There is currently no mechanism for providing a remedy to an employee whose employer unreasonably refuses a request to work part-time, or who gives a reason which is different to one of those set out above, although tribunals can order the employer to reconsider the application. However, the Secretary of State has retained a power to impose penalties where an employer has failed to provide this information, so this may change!

If however, the employee feels that the refusal to a flexible working request is indirect discrimination on grounds of sex, then compensation (which can include an award for injured feelings) would be unlimited in respect of a successful claimant.

Further advice on agreeing more flexible changes:

If you are considering requests which involve a reduction in hours, or changes in the number of days worked, do consider the following – the list below is not exhaustive and some of the items may not be appropriate, but it is a useful starting point! If considering home-working, see the separate section below.

* What are the new hours of work and how will these be measured (don’t forget your obligations under the Working Time Regulations Paid up members, or Pay as you go.).

* If a small reduction in hours away from home is requested, can lunch/breaks be reduced to accommodate some of the reduced hours required? Or flexible start times/lunch hours/finish times within an office so that everyone gets what they want?

* What effect will the change in hours have on other staff? If reducing hours, how is the extra work going to be distributed? If changing hours, will this have any affect in terms of cover for phones, reception, dealing with client enquiries, other routine tasks etc which are timed to meet specific deadlines. Do consult with anyone else affected – if you can reach agreement on the best way forward this may prevent bad feeling or resentment from others.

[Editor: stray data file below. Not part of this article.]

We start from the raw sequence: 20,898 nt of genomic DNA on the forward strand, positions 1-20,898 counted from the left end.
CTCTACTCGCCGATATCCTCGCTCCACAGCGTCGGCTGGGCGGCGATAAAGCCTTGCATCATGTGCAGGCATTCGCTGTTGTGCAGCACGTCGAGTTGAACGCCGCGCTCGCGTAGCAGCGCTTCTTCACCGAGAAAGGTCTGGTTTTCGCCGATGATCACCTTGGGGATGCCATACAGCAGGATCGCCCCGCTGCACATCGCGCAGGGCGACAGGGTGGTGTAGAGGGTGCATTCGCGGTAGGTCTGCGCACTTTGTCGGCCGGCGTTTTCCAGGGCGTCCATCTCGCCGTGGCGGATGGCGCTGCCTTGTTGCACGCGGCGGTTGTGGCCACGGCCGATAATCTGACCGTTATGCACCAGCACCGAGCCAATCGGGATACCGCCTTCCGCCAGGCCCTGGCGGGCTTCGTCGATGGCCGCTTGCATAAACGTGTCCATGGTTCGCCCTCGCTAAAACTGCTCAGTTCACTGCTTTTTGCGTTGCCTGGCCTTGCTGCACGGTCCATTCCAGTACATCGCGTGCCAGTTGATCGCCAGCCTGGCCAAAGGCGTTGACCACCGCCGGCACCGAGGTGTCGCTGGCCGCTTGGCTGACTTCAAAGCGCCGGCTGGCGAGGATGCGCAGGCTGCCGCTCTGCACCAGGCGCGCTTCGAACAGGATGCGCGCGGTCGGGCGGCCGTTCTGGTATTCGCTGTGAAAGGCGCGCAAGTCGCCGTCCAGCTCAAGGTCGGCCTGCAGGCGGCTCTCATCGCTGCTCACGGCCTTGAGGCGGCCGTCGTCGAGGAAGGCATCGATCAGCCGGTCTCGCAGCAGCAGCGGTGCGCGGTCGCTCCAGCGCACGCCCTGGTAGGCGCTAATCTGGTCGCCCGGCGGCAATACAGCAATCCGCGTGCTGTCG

* Might a job-share be a solution?

* If the job involves travel, for example working at clients’ premises, can the changes be accommodated so that clients’ needs are still met?

* If term-time only working is requested, it would be advisable to specify that holiday entitlement must be used during this “non-working” period, and that holidays (other than perhaps odd days) must not be taken during term time.

* How will holiday and sick leave be affected/ monitored? (see our section on part-timers Paid up members, or Pay as you go.)

* How will any variable pay or bonuses be affected? (as above)

* Are pay and benefits pro-rated appropriately? (as above)

The remaining sections deal with the other common types of flexible working. In line with your Equal Opportunities or diversity policy, you may wish to consider these for a range of reasons, not just for assisting staff with childcare responsibilities. You may find that staff appreciate these policies and accept them more enthusiastically if the criteria for consideration are broadened.

The business advantages of taking a more flexible working approach are listed in our guide to flexible working.

Part time working:

See our separate legal overview on part-time work Paid up members, or Pay as you go. In a survey of 3,545 UK employers, 98% replied that they offered part-time work, an increase from 63% in 2000.


If an employee asks to work from home, there are a number of implications which need to be considered, including the following:

* Management

– How to manage someone you cannot see – consider the need for regular routine meetings, reporting requirements, don’t forget training and development needs – especially in IT requirements. Many IT staff report increased work loads when homeworking is first introduced as they have to provide training and guidance to homeworkers and deal with operational problems, particularly in the early stages.